Housing finance schemes get new thrust

Jun 06 2014, 09:45 IST
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A slump in demand for residential real estate has brought financing schemes like ‘80:20’ and ‘75:25’ back to the market in a different avatar. A slump in demand for residential real estate has brought financing schemes like ‘80:20’ and ‘75:25’ back to the market in a different avatar.
SummaryA slump in demand for residential real estate has seen innovative financing schemes like the ‘80:20’ and ‘75:25’ schemes return to the market in a different avatar.

in a construction-linked manner, which is a good thing,” says Srinivasan Gopalan, chief financial officer and chief operating officer, at Wadhwa Group. The Mumbai-based real estate developer is offering a 75:25 scheme for its Imperial Heights project in the western suburbs of Goregaon.

The need to reintroduce these schemes can be explained with the high levels of inventory that builders are sitting on. According to data released in May by ratings and research firm Liases Foras, real estate developers in major metropolitan cities continue to have higher levels of inventory between 20 and 43 months (the time it is expected to take for the entire stock of residential properties to get sold). Mumbai Metropolitan Region has the highest inventory of 43 months, followed by Hyderabad at 42 months and the National Capital Region of Delhi at 39 months. The normal inventory level for real estate developers in a healthy market is eight months.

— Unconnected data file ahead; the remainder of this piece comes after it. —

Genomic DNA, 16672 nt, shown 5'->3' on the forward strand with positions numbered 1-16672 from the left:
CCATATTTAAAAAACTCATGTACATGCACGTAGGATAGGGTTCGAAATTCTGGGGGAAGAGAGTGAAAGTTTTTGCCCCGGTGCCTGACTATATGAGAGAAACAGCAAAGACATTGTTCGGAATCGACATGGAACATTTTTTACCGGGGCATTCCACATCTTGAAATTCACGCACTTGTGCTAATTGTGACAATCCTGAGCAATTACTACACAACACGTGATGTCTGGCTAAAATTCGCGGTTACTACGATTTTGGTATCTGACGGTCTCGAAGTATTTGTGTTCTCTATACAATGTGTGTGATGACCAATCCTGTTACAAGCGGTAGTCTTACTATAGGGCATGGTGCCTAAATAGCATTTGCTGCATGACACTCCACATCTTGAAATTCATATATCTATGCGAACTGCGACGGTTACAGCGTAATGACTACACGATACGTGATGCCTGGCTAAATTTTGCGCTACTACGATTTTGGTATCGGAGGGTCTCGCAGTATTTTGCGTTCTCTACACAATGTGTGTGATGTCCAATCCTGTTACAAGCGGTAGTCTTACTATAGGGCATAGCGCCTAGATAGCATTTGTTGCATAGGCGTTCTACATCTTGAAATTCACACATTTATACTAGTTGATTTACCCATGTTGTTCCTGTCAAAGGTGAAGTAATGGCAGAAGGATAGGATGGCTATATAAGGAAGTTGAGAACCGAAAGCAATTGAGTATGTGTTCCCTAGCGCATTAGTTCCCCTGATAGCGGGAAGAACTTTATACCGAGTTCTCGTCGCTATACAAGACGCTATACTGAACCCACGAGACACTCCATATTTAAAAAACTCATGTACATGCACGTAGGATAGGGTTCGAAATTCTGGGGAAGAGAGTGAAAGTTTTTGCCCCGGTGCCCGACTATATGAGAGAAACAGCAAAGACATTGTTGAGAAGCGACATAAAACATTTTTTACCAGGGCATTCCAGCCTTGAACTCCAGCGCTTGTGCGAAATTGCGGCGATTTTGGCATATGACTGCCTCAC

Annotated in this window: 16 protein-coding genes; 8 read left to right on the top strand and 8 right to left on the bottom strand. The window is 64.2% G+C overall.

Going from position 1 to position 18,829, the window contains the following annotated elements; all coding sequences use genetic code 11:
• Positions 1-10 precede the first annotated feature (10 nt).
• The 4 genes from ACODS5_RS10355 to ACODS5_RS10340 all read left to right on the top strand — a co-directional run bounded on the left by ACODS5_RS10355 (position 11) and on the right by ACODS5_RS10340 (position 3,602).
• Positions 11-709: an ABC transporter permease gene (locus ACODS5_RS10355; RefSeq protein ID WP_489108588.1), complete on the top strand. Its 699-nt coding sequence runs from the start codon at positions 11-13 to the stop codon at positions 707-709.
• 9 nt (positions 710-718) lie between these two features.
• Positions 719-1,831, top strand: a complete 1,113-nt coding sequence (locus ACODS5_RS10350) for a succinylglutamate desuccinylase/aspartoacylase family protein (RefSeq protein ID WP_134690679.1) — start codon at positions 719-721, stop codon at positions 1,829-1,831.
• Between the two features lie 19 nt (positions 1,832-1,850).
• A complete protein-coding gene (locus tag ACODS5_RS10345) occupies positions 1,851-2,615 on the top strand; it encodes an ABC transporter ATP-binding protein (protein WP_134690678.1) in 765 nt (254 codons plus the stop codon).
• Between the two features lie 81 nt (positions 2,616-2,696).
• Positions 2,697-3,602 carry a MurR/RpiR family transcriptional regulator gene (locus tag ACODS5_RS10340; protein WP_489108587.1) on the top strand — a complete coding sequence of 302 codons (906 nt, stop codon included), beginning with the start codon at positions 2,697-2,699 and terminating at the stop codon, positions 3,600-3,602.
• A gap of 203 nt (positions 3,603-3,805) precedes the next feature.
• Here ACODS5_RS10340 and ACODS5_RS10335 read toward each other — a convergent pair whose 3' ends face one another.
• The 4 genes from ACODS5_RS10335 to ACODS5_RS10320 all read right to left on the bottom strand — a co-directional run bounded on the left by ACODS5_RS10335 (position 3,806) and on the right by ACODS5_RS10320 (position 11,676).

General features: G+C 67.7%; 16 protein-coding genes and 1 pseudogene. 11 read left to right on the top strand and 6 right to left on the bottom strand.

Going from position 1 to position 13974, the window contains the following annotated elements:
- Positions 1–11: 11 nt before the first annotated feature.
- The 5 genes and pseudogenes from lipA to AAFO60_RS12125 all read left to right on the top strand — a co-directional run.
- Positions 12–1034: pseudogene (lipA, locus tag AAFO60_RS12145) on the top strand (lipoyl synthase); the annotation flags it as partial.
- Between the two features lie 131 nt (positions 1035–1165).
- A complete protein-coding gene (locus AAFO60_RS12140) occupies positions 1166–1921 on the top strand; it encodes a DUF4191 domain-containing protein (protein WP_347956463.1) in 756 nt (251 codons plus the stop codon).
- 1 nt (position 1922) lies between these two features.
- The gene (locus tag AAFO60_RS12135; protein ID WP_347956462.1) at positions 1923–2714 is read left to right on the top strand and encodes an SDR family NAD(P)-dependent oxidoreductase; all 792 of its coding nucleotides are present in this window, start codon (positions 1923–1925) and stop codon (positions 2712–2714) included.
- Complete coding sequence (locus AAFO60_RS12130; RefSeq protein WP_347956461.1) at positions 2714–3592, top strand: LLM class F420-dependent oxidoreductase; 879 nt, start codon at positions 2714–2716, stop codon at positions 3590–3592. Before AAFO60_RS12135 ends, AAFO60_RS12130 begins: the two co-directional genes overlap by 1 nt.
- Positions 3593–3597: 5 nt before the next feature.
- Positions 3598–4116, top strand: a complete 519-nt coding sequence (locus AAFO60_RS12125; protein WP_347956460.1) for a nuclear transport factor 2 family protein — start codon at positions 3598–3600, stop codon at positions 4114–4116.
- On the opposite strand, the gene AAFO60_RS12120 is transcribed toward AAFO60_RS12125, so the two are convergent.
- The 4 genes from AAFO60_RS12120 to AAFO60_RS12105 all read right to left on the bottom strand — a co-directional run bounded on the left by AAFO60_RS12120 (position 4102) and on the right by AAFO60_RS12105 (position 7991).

“These schemes do help increase sales of a project. It is seen that in a big-ticket project (Rs 1 crore and above), such schemes give a 15-20% fillip to sales, while in small-ticket projects, there is a fillip of about 30%,” said Om Ahuja, chief executive (residential services), Jones Lang LaSalle India, a property consulting firm.

Siddharth Bhatia, head of marketing at Wadhwa Group, adds that such schemes are introduced only when a project under construction has made some headway in terms of securing necessary clearances so that banks have certain sense of comfort in lending for the project.

Bharat Dhuppar, the chief marketing officer at Mumbai-based Omkar Realtors and Developers, said that the scheme in its current form is finding favour with customers because it eases the burden on their pockets and customers can enjoy the benefit of property appreciation by investing lesser than what they would have to otherwise.

For developers, the only benefit is in attracting more customers to buy houses in their projects, says Dhuppar. In the earlier scheme where banks would disburse funds to the developer upfront, real estate developers were able to secure the money at a fixed rate of interest, but with payments being made construction-linked, the rate of interest that the developer has to pay is floating and, hence, volatile.

Omkar is offering this scheme on demand, for its Alta Monte residential project in the western suburbs of Malad in Mumbai.

Bangalore-based Puravankara Projects has tweaked the 75:25 scheme for its

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